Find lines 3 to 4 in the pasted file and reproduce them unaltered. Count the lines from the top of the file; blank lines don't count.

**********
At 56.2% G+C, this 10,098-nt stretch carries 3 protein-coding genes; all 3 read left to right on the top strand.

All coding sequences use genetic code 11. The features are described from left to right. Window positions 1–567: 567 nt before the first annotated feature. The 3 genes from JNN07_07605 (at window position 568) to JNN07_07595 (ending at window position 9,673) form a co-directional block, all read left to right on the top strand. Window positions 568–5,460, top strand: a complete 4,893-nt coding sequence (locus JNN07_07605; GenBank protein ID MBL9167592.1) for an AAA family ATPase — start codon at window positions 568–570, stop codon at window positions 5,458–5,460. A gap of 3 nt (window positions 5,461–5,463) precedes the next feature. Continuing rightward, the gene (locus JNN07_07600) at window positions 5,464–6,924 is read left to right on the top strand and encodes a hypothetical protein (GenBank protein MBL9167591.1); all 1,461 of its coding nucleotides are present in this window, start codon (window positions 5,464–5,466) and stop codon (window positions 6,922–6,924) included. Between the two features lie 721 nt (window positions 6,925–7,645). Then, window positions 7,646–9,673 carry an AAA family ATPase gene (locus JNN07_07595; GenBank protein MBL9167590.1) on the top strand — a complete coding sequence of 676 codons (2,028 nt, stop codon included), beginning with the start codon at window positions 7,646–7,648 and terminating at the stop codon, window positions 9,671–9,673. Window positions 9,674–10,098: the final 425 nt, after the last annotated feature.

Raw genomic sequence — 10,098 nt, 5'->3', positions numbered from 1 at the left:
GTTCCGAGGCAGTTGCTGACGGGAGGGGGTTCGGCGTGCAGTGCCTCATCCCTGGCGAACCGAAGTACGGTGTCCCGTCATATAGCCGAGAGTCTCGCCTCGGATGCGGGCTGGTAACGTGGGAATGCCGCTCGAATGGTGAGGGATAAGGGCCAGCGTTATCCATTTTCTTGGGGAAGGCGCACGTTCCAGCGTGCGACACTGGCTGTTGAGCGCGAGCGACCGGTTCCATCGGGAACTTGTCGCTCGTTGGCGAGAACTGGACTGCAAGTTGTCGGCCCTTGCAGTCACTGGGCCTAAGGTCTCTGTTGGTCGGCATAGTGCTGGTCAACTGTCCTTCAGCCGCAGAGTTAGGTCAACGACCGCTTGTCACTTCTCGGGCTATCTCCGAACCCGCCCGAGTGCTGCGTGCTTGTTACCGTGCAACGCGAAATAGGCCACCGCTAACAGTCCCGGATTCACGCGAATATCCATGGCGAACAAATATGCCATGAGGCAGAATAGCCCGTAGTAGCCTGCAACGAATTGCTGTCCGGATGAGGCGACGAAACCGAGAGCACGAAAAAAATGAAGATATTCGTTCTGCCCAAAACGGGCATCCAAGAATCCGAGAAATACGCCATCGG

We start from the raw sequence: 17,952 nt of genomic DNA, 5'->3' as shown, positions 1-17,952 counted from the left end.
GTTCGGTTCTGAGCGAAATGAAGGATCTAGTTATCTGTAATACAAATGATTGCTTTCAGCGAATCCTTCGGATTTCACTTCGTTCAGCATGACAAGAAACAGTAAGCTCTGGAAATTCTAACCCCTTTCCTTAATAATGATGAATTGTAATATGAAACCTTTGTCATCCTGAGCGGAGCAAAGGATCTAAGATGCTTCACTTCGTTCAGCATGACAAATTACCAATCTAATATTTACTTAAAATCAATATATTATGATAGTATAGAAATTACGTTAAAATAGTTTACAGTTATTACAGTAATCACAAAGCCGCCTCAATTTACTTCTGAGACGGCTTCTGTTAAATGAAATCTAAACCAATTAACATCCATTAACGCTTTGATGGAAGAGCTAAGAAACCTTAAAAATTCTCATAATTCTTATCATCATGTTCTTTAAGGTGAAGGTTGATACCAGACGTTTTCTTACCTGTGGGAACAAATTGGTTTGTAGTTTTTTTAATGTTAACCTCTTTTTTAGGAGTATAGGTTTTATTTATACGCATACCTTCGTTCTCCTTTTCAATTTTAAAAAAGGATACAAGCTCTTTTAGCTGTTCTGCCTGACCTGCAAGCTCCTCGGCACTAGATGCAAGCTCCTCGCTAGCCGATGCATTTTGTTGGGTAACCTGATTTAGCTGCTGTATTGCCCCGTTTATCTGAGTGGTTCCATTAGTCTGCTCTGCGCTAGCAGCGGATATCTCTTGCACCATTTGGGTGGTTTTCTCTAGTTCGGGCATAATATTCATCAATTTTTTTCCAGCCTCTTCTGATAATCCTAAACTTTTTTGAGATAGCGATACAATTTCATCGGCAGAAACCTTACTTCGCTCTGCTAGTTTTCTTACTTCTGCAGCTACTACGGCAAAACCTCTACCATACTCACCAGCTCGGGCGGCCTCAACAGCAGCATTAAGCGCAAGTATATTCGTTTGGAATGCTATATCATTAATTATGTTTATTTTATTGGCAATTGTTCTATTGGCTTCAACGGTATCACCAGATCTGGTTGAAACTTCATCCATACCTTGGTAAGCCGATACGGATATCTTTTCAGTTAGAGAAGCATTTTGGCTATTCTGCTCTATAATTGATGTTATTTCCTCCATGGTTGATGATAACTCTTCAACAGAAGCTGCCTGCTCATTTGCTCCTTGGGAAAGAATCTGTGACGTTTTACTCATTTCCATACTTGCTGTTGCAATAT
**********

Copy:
Raw genomic sequence — 10,098 nt, 5'->3', positions numbered from 1 at the left:
GTTCCGAGGCAGTTGCTGACGGGAGGGGGTTCGGCGTGCAGTGCCTCATCCCTGGCGAACCGAAGTACGGTGTCCCGTCATATAGCCGAGAGTCTCGCCTCGGATGCGGGCTGGTAACGTGGGAATGCCGCTCGAATGGTGAGGGATAAGGGCCAGCGTTATCCATTTTCTTGGGGAAGGCGCACGTTCCAGCGTGCGACACTGGCTGTTGAGCGCGAGCGACCGGTTCCATCGGGAACTTGTCGCTCGTTGGCGAGAACTGGACTGCAAGTTGTCGGCCCTTGCAGTCACTGGGCCTAAGGTCTCTGTTGGTCGGCATAGTGCTGGTCAACTGTCCTTCAGCCGCAGAGTTAGGTCAACGACCGCTTGTCACTTCTCGGGCTATCTCCGAACCCGCCCGAGTGCTGCGTGCTTGTTACCGTGCAACGCGAAATAGGCCACCGCTAACAGTCCCGGATTCACGCGAATATCCATGGCGAACAAATATGCCATGAGGCAGAATAGCCCGTAGTAGCCTGCAACGAATTGCTGTCCGGATGAGGCGACGAAACCGAGAGCACGAAAAAAATGAAGATATTCGTTCTGCCCAAAACGGGCATCCAAGAATCCGAGAAATACGCCATCGG